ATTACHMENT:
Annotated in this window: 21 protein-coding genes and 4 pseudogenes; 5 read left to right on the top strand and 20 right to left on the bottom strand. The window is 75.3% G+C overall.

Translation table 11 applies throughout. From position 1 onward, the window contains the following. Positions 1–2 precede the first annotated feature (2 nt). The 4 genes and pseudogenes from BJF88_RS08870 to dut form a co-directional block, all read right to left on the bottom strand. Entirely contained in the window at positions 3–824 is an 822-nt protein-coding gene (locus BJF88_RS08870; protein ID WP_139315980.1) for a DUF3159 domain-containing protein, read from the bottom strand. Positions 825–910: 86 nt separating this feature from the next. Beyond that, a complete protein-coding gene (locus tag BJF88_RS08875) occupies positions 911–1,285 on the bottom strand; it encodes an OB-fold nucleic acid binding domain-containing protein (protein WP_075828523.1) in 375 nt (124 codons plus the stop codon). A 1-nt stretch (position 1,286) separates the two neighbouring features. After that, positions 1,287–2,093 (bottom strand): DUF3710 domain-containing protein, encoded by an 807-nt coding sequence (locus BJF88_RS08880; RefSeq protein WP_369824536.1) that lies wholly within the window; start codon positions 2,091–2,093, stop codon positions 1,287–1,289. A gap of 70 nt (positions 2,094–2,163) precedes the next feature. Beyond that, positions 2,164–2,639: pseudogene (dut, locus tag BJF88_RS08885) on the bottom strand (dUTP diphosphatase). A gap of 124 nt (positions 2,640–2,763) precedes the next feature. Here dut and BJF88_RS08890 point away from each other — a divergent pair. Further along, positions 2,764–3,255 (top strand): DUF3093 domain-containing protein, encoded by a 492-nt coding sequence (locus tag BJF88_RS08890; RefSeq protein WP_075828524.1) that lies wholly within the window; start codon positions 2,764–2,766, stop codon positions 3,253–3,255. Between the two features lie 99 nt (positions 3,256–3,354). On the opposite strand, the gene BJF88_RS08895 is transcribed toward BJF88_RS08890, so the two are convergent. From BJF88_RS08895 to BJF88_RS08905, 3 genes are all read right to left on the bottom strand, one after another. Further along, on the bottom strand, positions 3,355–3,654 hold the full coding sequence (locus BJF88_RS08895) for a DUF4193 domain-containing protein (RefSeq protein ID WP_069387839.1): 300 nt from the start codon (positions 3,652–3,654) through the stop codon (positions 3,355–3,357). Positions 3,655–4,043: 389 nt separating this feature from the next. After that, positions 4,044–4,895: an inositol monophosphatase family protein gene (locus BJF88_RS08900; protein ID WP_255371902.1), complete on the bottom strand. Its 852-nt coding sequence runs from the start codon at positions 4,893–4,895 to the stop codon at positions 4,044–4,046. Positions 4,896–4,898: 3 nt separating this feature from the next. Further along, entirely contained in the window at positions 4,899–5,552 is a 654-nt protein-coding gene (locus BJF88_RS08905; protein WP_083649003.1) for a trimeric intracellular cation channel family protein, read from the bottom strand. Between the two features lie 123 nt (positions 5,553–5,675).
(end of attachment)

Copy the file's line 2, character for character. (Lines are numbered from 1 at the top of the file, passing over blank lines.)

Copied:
Translation table 11 applies throughout. From position 1 onward, the window contains the following. Positions 1–2 precede the first annotated feature (2 nt). The 4 genes and pseudogenes from BJF88_RS08870 to dut form a co-directional block, all read right to left on the bottom strand. Entirely contained in the window at positions 3–824 is an 822-nt protein-coding gene (locus BJF88_RS08870; protein ID WP_139315980.1) for a DUF3159 domain-containing protein, read from the bottom strand. Positions 825–910: 86 nt separating this feature from the next. Beyond that, a complete protein-coding gene (locus tag BJF88_RS08875) occupies positions 911–1,285 on the bottom strand; it encodes an OB-fold nucleic acid binding domain-containing protein (protein WP_075828523.1) in 375 nt (124 codons plus the stop codon). A 1-nt stretch (position 1,286) separates the two neighbouring features. After that, positions 1,287–2,093 (bottom strand): DUF3710 domain-containing protein, encoded by an 807-nt coding sequence (locus BJF88_RS08880; RefSeq protein WP_369824536.1) that lies wholly within the window; start codon positions 2,091–2,093, stop codon positions 1,287–1,289. A gap of 70 nt (positions 2,094–2,163) precedes the next feature. Beyond that, positions 2,164–2,639: pseudogene (dut, locus tag BJF88_RS08885) on the bottom strand (dUTP diphosphatase). A gap of 124 nt (positions 2,640–2,763) precedes the next feature. Here dut and BJF88_RS08890 point away from each other — a divergent pair. Further along, positions 2,764–3,255 (top strand): DUF3093 domain-containing protein, encoded by a 492-nt coding sequence (locus tag BJF88_RS08890; RefSeq protein WP_075828524.1) that lies wholly within the window; start codon positions 2,764–2,766, stop codon positions 3,253–3,255. Between the two features lie 99 nt (positions 3,256–3,354). On the opposite strand, the gene BJF88_RS08895 is transcribed toward BJF88_RS08890, so the two are convergent. From BJF88_RS08895 to BJF88_RS08905, 3 genes are all read right to left on the bottom strand, one after another. Further along, on the bottom strand, positions 3,355–3,654 hold the full coding sequence (locus BJF88_RS08895) for a DUF4193 domain-containing protein (RefSeq protein ID WP_069387839.1): 300 nt from the start codon (positions 3,652–3,654) through the stop codon (positions 3,355–3,357). Positions 3,655–4,043: 389 nt separating this feature from the next. After that, positions 4,044–4,895: an inositol monophosphatase family protein gene (locus BJF88_RS08900; protein ID WP_255371902.1), complete on the bottom strand. Its 852-nt coding sequence runs from the start codon at positions 4,893–4,895 to the stop codon at positions 4,044–4,046. Positions 4,896–4,898: 3 nt separating this feature from the next. Further along, entirely contained in the window at positions 4,899–5,552 is a 654-nt protein-coding gene (locus BJF88_RS08905; protein WP_083649003.1) for a trimeric intracellular cation channel family protein, read from the bottom strand. Between the two features lie 123 nt (positions 5,553–5,675).